The nominal resistances of strain sensitive resistors 13 and 14 and voltage divider resistors 34 and 35 are all substantially equal. The voltage at output terminal 32 is maintained substantially equal to the voltage at noninverting input terminal 31. Since the resistances of resistive elements 13 and 14 and temperature sensitive resistor 36 all vary with temperature in substantially the same manner, the current through resistive elements 13 and 14 is prevented from varying significantly with changes in temperature. More specifically, if the temperature varies such that the resistances of resistors 13, 14 and 36 decrease, the voltage on conductor 23 also decreases, thus maintaining a substantially constant current through resistive elements 13 and 14. Conversely, if the temperature varies such that the resistances of the resistors increase, the voltage on conductor 23 also increases.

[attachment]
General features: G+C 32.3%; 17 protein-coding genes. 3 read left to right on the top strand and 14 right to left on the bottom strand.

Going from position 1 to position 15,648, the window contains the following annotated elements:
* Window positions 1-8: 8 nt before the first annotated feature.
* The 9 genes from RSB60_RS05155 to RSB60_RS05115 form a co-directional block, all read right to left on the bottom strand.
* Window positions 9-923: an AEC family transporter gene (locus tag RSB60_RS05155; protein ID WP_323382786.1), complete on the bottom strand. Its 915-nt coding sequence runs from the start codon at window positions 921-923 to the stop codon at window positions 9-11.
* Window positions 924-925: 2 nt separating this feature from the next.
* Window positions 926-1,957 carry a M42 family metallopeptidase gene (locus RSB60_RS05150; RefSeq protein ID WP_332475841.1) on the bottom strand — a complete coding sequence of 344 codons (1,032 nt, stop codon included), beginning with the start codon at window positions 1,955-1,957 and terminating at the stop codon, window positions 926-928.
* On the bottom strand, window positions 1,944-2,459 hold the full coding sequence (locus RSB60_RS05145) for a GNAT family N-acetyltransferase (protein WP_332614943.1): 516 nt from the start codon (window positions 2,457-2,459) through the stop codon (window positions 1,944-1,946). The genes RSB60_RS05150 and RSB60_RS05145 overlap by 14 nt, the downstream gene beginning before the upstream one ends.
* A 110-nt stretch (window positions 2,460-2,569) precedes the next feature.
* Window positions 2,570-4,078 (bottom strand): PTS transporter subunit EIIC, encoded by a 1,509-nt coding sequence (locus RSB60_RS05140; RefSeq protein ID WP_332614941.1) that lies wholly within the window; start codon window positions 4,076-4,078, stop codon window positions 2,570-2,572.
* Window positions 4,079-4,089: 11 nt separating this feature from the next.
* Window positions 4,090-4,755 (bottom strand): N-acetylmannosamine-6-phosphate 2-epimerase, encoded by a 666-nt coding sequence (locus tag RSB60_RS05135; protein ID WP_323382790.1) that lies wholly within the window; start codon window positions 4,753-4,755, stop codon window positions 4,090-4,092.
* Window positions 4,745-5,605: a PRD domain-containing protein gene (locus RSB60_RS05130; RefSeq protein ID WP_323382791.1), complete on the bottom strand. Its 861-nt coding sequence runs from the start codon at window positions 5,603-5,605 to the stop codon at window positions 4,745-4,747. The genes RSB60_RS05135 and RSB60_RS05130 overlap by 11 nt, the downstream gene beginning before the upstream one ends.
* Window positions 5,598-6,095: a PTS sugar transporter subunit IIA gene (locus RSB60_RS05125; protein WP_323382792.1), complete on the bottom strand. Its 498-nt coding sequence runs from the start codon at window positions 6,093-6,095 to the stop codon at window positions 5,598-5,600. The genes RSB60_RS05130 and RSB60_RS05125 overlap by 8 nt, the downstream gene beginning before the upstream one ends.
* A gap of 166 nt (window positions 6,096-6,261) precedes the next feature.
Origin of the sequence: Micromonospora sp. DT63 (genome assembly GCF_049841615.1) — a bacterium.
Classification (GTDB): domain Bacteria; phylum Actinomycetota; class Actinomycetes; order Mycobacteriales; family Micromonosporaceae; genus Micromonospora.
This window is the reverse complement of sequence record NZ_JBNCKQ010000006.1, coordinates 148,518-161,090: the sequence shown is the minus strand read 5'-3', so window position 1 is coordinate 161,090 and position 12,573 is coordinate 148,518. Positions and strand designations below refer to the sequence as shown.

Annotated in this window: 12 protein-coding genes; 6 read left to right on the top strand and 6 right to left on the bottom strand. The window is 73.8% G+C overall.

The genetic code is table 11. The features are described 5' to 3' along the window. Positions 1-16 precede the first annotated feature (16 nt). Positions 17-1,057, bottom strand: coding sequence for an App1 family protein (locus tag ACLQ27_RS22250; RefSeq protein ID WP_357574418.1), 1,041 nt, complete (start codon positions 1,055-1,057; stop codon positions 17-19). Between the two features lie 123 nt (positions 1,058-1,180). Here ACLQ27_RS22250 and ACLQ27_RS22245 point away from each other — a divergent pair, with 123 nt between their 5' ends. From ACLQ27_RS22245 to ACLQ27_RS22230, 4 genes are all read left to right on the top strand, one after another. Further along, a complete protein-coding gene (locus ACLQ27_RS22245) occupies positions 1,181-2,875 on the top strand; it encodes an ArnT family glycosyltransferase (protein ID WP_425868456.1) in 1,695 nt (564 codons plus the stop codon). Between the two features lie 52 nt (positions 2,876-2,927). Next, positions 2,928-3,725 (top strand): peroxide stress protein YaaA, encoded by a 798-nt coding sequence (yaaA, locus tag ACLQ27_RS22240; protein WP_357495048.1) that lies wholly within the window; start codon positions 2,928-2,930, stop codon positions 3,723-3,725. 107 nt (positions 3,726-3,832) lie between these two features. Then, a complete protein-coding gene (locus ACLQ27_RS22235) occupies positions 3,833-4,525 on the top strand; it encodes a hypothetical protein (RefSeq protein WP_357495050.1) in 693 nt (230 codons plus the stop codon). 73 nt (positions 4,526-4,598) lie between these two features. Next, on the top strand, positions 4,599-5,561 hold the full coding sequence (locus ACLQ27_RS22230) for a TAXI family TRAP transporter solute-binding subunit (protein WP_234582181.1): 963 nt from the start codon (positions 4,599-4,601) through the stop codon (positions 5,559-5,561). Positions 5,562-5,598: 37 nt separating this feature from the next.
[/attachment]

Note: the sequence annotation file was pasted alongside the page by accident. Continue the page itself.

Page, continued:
Output means generally identified by reference numeral 40 is connected to output terminal 32 of operational amplifier 29. Output means 40 comprises a second operational amplifier 41 having inverting and noninverting terminals 42 and 43 respectively and an output terminal 44. Inverting input terminal 42 is connected to output terminal 32 of amplifier 29 through a resistor 45 and to output terminal 44 through a feedback resistor 46. Noninverting input terminal 43 is connected to current sink or reference potential source 28 through a resistor 47.